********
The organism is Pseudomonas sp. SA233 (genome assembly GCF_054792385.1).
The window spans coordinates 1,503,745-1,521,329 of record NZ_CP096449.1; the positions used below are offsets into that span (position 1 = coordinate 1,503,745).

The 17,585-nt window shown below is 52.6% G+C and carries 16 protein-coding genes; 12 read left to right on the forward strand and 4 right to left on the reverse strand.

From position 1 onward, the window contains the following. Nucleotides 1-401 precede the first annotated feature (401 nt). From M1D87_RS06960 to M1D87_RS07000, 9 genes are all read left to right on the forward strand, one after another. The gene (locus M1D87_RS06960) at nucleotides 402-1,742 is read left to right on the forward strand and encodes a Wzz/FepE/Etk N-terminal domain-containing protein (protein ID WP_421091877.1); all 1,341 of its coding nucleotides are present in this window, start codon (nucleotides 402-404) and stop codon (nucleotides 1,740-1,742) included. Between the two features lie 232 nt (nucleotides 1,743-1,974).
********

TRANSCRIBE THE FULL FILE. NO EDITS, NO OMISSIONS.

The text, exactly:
The organism is Pseudomonas sp. SA233 (genome assembly GCF_054792385.1).
The window spans coordinates 1,503,745-1,521,329 of record NZ_CP096449.1; the positions used below are offsets into that span (position 1 = coordinate 1,503,745).

The 17,585-nt window shown below is 52.6% G+C and carries 16 protein-coding genes; 12 read left to right on the forward strand and 4 right to left on the reverse strand.

From position 1 onward, the window contains the following. Nucleotides 1-401 precede the first annotated feature (401 nt). From M1D87_RS06960 to M1D87_RS07000, 9 genes are all read left to right on the forward strand, one after another. The gene (locus M1D87_RS06960) at nucleotides 402-1,742 is read left to right on the forward strand and encodes a Wzz/FepE/Etk N-terminal domain-containing protein (protein ID WP_421091877.1); all 1,341 of its coding nucleotides are present in this window, start codon (nucleotides 402-404) and stop codon (nucleotides 1,740-1,742) included. Between the two features lie 232 nt (nucleotides 1,743-1,974).